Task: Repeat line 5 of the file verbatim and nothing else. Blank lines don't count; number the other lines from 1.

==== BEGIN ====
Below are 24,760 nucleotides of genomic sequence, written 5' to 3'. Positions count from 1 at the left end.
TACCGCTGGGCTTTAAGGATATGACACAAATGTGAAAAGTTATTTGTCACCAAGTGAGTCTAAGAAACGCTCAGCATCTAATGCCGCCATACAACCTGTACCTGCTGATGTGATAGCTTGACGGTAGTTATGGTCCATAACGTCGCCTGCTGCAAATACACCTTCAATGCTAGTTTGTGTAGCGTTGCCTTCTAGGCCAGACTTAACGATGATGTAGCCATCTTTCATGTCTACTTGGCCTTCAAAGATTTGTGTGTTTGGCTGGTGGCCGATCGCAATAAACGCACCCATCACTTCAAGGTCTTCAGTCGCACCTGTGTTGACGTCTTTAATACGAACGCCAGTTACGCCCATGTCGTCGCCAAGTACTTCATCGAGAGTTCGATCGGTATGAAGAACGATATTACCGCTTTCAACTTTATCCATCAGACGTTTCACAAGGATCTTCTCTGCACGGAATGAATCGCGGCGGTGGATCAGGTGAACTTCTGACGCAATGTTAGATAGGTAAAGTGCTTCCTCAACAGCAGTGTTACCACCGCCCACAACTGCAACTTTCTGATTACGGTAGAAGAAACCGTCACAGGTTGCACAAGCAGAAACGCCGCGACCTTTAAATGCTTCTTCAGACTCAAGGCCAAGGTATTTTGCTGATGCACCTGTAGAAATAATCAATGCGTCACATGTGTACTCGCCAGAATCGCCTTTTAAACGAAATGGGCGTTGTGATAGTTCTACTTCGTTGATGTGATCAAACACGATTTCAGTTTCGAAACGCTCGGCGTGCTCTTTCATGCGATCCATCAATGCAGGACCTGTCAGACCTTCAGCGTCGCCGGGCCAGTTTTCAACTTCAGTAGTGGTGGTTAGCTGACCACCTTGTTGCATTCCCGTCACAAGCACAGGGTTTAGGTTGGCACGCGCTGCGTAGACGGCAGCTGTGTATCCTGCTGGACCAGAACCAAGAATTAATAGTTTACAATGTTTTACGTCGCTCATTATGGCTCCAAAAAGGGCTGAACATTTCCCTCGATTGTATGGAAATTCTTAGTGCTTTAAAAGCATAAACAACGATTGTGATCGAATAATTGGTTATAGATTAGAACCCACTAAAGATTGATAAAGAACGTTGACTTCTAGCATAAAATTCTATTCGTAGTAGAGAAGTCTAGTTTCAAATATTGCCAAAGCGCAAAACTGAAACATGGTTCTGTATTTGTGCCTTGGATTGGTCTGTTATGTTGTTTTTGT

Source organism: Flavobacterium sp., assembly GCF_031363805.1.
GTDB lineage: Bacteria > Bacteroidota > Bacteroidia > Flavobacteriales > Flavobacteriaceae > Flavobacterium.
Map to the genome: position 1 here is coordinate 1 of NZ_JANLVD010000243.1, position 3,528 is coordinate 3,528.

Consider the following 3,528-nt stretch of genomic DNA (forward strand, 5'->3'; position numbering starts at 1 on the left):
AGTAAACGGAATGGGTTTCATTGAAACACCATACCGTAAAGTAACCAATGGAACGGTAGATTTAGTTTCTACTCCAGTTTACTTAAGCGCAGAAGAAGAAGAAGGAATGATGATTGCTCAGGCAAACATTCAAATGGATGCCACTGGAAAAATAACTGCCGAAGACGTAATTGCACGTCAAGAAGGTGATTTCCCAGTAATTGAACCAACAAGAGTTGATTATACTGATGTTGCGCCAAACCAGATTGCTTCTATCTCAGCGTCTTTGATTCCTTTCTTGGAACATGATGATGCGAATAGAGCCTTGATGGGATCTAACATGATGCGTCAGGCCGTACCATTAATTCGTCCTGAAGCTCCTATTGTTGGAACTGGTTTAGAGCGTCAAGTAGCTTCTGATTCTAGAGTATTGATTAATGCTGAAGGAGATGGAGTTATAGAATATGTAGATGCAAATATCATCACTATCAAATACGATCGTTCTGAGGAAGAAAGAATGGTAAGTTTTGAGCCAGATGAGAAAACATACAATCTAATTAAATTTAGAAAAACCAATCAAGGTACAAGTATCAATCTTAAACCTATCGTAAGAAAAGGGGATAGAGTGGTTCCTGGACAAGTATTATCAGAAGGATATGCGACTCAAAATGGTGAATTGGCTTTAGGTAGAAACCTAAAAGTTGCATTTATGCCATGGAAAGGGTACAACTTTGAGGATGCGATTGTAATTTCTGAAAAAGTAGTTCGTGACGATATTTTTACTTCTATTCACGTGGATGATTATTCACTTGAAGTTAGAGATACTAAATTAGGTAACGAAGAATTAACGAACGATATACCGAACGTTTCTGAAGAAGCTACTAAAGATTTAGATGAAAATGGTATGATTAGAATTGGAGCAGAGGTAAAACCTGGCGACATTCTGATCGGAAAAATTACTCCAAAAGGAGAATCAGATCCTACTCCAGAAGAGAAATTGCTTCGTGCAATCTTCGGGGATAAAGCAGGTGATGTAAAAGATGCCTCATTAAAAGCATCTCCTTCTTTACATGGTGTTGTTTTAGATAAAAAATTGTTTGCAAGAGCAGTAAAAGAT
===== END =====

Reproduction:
Map to the genome: position 1 here is coordinate 1 of NZ_JANLVD010000243.1, position 3,528 is coordinate 3,528.